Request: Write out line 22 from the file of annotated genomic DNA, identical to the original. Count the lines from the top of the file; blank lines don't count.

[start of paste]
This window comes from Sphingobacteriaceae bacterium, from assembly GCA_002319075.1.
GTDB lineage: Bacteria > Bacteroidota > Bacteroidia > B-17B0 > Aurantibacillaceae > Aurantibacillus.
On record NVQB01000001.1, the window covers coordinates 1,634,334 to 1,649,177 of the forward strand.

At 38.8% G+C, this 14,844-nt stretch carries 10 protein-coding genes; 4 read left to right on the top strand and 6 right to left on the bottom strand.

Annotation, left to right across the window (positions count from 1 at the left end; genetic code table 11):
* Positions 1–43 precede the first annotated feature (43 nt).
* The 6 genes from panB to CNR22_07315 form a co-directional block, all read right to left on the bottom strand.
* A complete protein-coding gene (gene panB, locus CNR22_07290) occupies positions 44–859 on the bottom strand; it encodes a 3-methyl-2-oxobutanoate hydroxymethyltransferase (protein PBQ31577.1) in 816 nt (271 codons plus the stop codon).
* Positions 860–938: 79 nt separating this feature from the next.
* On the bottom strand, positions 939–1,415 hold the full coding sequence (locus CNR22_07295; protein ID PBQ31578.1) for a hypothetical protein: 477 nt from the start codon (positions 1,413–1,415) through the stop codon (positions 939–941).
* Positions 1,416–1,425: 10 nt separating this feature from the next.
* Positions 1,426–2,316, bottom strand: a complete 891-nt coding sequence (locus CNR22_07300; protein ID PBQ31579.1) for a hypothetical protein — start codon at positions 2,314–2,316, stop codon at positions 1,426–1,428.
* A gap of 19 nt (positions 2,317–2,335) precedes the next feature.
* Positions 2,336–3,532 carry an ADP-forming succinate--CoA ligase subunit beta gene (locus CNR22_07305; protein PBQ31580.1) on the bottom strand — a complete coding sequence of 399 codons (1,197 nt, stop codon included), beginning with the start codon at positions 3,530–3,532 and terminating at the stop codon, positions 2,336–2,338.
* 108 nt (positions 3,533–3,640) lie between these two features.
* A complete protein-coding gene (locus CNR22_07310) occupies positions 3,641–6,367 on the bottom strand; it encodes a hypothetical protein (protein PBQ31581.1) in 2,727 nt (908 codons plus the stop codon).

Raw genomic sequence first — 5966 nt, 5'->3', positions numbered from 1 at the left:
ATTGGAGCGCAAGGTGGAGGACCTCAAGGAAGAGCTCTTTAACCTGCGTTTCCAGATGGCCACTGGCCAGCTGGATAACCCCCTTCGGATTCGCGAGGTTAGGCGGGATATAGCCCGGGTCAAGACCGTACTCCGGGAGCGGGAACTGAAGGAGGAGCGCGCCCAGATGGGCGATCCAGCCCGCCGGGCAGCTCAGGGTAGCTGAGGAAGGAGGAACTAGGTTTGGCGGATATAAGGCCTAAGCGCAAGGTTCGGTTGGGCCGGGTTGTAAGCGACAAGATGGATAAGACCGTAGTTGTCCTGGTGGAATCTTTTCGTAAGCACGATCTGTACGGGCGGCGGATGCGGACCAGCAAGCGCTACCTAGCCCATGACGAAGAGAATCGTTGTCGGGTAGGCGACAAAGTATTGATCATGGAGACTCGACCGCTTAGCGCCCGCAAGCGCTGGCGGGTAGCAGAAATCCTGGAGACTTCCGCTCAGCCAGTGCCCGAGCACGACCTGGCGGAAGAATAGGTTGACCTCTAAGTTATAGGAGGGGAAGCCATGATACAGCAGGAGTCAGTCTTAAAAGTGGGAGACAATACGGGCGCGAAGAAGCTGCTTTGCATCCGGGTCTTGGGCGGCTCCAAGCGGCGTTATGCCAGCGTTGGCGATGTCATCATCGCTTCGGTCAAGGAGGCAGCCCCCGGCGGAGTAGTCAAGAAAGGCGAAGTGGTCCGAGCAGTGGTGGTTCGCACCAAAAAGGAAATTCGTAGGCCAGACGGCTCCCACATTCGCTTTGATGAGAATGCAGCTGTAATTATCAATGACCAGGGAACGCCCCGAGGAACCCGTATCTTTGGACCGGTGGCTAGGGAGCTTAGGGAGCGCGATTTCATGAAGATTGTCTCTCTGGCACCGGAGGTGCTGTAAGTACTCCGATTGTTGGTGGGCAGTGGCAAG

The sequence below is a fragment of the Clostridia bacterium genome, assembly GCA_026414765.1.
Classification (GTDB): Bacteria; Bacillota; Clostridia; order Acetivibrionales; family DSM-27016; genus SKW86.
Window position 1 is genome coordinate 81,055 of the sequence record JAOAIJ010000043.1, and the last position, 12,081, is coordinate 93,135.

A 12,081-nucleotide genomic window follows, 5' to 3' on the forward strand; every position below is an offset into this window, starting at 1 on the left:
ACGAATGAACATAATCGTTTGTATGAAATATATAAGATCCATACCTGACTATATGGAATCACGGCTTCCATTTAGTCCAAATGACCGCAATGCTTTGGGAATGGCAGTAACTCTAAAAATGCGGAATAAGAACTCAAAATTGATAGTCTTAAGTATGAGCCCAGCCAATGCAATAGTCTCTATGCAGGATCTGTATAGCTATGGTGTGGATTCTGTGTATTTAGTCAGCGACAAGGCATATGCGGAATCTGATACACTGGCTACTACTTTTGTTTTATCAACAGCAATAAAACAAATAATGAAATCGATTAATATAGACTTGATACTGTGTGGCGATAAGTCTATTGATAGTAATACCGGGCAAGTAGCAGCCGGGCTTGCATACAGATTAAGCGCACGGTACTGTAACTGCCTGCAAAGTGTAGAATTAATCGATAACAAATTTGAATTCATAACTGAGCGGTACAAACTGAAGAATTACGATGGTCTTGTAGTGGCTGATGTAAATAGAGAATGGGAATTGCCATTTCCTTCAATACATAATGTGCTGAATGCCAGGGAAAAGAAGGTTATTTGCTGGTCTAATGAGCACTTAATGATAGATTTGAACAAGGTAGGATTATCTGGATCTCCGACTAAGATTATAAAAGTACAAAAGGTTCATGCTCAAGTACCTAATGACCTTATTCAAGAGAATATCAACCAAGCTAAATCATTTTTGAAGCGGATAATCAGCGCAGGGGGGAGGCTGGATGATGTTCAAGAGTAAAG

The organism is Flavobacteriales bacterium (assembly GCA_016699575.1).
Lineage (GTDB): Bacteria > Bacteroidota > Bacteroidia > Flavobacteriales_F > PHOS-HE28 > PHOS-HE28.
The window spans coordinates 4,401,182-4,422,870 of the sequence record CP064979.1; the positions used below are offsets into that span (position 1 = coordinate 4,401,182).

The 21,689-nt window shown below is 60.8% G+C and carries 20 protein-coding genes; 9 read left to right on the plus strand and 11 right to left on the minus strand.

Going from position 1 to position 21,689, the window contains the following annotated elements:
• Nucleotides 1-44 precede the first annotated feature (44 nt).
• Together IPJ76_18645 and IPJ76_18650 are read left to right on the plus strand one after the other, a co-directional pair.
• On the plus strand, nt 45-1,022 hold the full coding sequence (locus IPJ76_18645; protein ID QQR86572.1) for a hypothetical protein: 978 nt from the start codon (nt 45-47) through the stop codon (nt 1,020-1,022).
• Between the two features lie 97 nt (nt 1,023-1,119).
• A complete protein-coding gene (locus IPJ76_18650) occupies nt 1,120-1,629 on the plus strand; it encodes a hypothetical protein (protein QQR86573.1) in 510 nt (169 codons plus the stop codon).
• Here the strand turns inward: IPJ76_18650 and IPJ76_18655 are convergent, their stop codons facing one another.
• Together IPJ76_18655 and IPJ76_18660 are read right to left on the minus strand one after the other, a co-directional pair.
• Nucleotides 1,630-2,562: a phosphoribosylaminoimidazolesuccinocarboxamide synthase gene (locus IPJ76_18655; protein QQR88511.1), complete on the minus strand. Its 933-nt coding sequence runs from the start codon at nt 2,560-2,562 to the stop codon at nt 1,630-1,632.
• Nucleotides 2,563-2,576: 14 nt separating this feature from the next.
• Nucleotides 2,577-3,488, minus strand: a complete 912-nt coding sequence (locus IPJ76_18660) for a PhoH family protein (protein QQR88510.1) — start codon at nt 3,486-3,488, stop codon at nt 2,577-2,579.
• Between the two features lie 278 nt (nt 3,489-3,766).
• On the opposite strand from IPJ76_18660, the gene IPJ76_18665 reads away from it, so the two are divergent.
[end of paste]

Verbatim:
A 12,081-nucleotide genomic window follows, 5' to 3' on the forward strand; every position below is an offset into this window, starting at 1 on the left: